Paramedic students gain extra experience in Vanuatu

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Paramedic students gain extra experience in Vanuatu

Tuesday 21 Nov 2017

CSU paramedic students in VanuatuOn a recent study tour to Vanuatu, Charles Sturt University (CSU) paramedic students were fortunate to gain more experience than expected when they joined an interagency training exercise.

The CSU School of Biomedical Sciences students were in Vanuatu to undertake some placement shifts across a range of different clinical environments including the Emergency Department, maternity unit, ambulance and local health clinics as part of their University training.

Coincidentally, representatives from key NSW rescue agencies, the SES, RFS, Fire & Rescue and VRA were also in Vanuatu as part of an initiative supported by NSW Rotary. The month long interagency training exercise involved a variety of activities including urban search and rescue (USAR), swift water rescue and multi-casualty simulations designed to replicate a post-tsunami rescue and recovery operation.

CSU lecturer in paramedicine Ms Clare Sutton said that the involvement of the CSU paramedicine students with the interagency training had not been planned but that it provided an amazing opportunity for the students to put their skills to use and to further develop their knowledge and experience of how to respond in these specialised rescue situations.

"Exposure to these type of situations and providing them the opportunity to work as part of a multiagency team will be extremely beneficial for when they embark on their paramedic careers," Ms Sutton said.

"The Rotary NSW and NSW Government event had been a year in the planning so the participation of our students was very fortunate."

Ms Sutton explained the event was designed to support the local disaster and rescue agencies in working together in order to build local capacity and to improve preparedness for disaster response.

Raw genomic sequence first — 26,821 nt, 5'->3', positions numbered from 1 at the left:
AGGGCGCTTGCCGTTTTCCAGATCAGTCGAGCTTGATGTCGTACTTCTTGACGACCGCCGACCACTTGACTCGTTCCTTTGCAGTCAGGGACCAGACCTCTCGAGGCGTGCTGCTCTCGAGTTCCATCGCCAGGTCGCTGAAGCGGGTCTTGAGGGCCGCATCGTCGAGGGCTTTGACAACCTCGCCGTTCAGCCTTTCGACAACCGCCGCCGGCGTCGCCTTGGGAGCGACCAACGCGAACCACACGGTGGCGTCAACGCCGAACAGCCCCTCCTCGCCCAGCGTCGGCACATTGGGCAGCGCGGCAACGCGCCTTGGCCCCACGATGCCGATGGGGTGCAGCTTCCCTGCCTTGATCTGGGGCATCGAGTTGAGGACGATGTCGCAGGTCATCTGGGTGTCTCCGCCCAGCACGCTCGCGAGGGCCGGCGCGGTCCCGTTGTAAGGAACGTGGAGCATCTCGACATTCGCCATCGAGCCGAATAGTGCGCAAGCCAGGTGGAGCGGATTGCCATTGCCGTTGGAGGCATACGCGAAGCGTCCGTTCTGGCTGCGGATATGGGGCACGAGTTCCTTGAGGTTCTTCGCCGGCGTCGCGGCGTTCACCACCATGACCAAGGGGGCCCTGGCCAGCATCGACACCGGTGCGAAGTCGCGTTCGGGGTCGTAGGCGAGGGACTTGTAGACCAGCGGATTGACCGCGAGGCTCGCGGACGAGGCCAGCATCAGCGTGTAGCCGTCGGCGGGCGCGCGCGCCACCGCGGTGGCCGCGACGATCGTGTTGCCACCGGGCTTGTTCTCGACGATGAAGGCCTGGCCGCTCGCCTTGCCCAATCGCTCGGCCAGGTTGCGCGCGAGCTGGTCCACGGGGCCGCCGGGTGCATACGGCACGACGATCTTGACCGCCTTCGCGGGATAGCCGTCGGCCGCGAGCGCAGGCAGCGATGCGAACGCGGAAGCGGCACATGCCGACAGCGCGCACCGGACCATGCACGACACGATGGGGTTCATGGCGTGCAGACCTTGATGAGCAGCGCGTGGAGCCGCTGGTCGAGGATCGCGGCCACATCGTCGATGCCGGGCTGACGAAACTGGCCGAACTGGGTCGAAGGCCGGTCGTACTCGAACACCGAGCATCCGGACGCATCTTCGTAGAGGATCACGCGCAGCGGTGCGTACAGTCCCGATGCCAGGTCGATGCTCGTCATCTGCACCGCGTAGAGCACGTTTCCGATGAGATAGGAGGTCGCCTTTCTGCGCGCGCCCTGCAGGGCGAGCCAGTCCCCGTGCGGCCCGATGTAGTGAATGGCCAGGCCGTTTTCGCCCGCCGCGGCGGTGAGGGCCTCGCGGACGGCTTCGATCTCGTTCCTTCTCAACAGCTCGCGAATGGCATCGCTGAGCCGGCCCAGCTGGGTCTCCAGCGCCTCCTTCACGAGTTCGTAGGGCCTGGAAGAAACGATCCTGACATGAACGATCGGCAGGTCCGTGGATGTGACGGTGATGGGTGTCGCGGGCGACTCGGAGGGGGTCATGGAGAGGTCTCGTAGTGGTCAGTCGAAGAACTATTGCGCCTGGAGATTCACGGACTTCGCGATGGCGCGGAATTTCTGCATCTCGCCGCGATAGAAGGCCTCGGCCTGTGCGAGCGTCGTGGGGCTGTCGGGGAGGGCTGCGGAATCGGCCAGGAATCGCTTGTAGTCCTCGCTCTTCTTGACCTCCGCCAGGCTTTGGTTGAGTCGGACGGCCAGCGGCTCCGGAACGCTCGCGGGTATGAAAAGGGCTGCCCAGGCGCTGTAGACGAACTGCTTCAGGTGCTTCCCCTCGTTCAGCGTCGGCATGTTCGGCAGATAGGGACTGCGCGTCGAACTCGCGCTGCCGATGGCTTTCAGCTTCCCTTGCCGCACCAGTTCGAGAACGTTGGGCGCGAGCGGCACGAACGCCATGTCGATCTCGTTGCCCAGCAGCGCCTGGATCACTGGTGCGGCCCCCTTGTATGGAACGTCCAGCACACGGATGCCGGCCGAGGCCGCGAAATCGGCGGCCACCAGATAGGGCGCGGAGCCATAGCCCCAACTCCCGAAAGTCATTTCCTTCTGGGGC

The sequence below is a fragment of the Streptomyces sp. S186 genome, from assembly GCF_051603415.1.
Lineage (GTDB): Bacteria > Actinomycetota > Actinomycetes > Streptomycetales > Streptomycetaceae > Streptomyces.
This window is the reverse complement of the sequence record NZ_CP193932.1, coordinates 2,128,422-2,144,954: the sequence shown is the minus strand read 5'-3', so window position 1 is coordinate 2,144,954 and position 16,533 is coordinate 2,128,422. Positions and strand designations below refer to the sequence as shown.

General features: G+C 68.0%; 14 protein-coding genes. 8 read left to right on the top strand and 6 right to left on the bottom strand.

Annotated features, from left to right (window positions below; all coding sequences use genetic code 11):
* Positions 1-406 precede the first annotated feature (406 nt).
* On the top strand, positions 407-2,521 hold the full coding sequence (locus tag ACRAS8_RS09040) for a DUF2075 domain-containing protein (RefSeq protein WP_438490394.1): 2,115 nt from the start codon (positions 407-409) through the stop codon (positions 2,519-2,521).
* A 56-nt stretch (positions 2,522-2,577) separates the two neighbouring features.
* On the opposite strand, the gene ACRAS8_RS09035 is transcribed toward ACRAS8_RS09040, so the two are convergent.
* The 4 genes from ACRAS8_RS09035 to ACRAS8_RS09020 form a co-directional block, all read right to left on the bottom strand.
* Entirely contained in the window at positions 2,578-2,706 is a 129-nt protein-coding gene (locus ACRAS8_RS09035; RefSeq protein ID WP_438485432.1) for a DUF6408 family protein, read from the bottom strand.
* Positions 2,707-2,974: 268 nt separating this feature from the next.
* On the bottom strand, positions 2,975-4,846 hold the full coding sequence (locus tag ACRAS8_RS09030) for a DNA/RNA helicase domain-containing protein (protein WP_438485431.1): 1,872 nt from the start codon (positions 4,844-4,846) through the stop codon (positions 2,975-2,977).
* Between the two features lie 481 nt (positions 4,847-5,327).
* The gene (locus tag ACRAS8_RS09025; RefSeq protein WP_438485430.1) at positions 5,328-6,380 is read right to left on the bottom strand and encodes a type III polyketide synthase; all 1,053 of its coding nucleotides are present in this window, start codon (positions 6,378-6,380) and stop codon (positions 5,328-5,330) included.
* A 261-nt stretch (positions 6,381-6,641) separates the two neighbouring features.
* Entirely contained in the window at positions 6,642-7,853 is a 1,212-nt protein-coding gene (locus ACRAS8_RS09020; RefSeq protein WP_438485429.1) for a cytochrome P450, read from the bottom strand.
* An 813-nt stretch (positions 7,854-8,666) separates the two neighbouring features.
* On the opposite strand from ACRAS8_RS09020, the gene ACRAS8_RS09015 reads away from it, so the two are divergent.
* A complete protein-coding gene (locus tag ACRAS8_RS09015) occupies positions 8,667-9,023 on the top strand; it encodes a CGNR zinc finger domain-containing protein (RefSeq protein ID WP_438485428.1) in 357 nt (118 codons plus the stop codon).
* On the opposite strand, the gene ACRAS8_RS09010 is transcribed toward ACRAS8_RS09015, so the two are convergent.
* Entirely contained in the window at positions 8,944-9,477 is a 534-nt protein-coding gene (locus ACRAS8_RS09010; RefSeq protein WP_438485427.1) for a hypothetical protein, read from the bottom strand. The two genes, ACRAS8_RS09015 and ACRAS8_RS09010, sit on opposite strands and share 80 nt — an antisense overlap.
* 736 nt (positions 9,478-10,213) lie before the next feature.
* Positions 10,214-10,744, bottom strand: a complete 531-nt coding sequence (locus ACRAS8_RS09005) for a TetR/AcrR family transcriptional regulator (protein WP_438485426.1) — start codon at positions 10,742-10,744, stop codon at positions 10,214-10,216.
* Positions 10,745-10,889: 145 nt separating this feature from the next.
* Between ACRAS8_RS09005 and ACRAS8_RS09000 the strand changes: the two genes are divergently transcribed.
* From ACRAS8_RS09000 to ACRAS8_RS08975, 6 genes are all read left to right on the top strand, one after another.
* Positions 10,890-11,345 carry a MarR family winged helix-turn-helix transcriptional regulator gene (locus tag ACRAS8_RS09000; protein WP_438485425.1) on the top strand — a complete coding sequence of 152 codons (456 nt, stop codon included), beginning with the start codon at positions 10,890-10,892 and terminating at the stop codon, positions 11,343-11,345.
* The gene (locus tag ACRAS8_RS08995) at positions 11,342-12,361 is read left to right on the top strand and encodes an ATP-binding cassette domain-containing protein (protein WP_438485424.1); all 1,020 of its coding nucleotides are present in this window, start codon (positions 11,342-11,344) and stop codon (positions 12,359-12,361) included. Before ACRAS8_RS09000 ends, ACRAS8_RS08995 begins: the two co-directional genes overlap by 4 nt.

CSU paramedicine student Ms Sophie Dawson said the experience gained from training alongside the rescue and response agencies is not something she would usually get the chance to participate in but felt that it would be of great help in her future career.

"As a paramedic, ordinarily I would treat the people rescued but not see what the rescue teams went through or what they need us to do," Ms Dawson said. "Being able to work alongside the rescue teams meant I was able to understand what they need from us when working in these critical situations" 

"The overall experience in Vanuatu gave me the chance to work under conditions not found in Australia, and there were many times when I had to think on my feet and adapt my approach in response to the limited resources available. Ultimately, it broadened my knowledge and skills and increased my confidence."Miss Sutton said "the students integrated well with the local community and learned so much from their experiences in both the clinical settings and through their participation in the training exercises with the local emergency response agencies. We were made to feel so welcome by everyone and appreciate the effort made to integrate us into the different environments. The students worked really hard, were always eager to get involved whenever the opportunity arose and they even made it to the front page of the Vanuatu Daily Post following one of the search and rescue activities!"

Period21 Nov 2017

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